One in three students in America leaves or misses school entirely because they don’t have access to period products.
In 2017, a real-world example came to light. Students at a school on the Pine Ridge Reservation in South Dakota were reportedly missing up to a week of school each time they had their period. This adds up to one quarter of the school year.
When Eva Marie Carney heard this, it angered her.
How could this be happening in the United States? To Carney, who herself has dual citizenship (the United States and the Potawatomi Nation), the struggles of indigenous women are all too familiar. To add missing school to the mix was the turning point for her.
Carney sought out groups that would help ease the burden for students across the country but came up with nothing. That’s when in 2018 she founded The Kwek Society.
Kwek is not simply fighting period poverty on behalf of indigenous communities. What started out as an organization focused on giving products to a specific reservation quickly turned into a massive effort to address the issue as a broader poverty problem, impacting more than indigenous peoples.
Today, the Arlington-based organization focuses on providing schools with Moon Time Bags— small, hand-sewn bags that fit about four pads, a few liners and a message of encouragement and celebration.
After students receive the products from The Kwek Society, the organization plants the seed of self-advocacy by asking students if they’ve brought the lack of period supplies to the attention of the principal or school board. Though the idea of addressing higher-ups doesn’t often cross students’ minds at first, the deliveries sometimes spark greater change.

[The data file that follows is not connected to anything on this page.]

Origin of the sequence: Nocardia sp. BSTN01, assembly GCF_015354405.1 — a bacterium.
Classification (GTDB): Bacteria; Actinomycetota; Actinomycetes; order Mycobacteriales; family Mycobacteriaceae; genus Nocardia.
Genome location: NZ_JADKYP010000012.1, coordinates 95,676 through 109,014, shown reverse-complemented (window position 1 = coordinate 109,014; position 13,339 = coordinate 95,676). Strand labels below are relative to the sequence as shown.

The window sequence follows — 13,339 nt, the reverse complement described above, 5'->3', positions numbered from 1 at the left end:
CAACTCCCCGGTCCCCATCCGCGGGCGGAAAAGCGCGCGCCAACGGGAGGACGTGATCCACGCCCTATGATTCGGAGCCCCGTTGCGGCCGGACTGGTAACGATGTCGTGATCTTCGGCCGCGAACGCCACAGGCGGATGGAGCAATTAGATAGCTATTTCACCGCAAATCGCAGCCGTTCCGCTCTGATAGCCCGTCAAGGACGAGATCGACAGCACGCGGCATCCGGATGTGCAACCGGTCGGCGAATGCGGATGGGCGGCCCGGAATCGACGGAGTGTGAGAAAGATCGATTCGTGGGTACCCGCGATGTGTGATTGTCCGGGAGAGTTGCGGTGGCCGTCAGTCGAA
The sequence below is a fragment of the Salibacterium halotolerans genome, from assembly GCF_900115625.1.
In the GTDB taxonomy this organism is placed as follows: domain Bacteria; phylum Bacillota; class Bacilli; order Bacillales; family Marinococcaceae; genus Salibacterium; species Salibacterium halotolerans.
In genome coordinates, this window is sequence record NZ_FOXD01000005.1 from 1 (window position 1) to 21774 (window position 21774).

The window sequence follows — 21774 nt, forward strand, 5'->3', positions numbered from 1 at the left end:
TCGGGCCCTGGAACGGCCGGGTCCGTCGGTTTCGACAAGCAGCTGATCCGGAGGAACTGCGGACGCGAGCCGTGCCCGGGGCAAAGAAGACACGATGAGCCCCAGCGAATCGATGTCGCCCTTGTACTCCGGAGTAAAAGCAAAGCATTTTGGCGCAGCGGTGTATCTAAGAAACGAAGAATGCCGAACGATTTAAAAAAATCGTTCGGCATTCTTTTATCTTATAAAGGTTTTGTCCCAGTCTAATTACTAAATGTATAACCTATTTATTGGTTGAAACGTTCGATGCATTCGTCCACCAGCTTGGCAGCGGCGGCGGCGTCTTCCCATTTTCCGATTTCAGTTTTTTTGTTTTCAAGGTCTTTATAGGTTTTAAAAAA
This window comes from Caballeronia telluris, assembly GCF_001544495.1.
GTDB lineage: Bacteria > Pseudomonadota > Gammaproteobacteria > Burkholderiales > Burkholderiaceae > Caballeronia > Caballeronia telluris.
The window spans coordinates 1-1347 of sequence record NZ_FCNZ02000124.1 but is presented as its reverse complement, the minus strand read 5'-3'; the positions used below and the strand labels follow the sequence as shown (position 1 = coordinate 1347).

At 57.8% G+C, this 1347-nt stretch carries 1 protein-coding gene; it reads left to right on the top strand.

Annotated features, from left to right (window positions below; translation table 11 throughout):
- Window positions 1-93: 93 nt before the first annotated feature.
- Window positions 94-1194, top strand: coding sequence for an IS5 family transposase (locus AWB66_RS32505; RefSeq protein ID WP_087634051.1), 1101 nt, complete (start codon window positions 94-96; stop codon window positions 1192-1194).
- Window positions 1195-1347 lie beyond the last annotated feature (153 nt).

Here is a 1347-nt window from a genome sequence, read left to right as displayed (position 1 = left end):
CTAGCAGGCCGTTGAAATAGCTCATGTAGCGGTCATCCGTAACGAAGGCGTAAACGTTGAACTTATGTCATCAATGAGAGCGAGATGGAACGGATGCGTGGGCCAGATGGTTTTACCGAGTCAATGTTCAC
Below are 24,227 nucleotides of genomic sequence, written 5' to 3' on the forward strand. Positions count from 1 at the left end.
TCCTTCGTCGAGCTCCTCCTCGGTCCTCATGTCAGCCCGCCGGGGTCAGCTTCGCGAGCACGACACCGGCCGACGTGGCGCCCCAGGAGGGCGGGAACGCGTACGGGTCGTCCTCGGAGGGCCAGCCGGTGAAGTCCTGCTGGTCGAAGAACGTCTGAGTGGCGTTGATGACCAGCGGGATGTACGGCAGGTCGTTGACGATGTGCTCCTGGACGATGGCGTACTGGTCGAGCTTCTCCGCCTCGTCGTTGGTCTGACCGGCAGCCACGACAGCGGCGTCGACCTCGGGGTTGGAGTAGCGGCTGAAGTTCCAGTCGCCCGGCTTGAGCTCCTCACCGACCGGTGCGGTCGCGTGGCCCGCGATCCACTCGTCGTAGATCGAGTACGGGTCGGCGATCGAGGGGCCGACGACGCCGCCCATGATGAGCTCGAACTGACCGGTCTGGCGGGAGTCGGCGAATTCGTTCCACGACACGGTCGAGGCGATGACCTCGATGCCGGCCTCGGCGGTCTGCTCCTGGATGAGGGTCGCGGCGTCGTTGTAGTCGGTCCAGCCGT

“There have been a few occasions when I’ve seen the students decide they are going to fight for their rights,” Carney said.
Among one the most rewarding things Carney has experienced is receiving letters from students who tell her that the Moon Time Bags have allowed them to stay in school.
“I’ll get messages that say, ‘I thought I was going to get my period, and I knew that if I went to school, we would have the products there that I like,’” Carney said. “It’s very rewarding to be able to furnish the people we serve with what they need and want to receive because it’s obviously a very personal issue. We are really attempting to destigmatize periods and talk about them very openly.”
The Work to Be Done
While The Kwek Society has been able to fill the gap in many communities, Carney believes there’s more to be done.
“I want to continue to nurture the organization and ideally bring in other people that will help take The Kwek Society to new heights,” Carney said.
Ideally, every student in school should have a properly stocked bathroom with the period supplies they need. But this comes at a cost.
“Because we’re not buying wholesale, lower quality supplies, our work is expensive without donations,” Carney said.
Carney hopes to garner more support and spread the message that there are people experiencing the challenges and health implications of period poverty right in your own backyard.
“Some people think it’s a problem in other places but not where they live,” Carney said.
“We are engaging very actively in Native American communities, but the last thing I want people to take away is that period poverty is a Native problem. We are addressing a serious poverty problem— and because period products are so expensive, it’s a problem found in every community. Even a community that you think is well-off.”
If you would like to join The Kwek Society in fighting period poverty, you can donate here. You can follow Kwek Society on Instagram, Facebook and X. If you would like to help assemble Moon Time Bags, instructions are found here.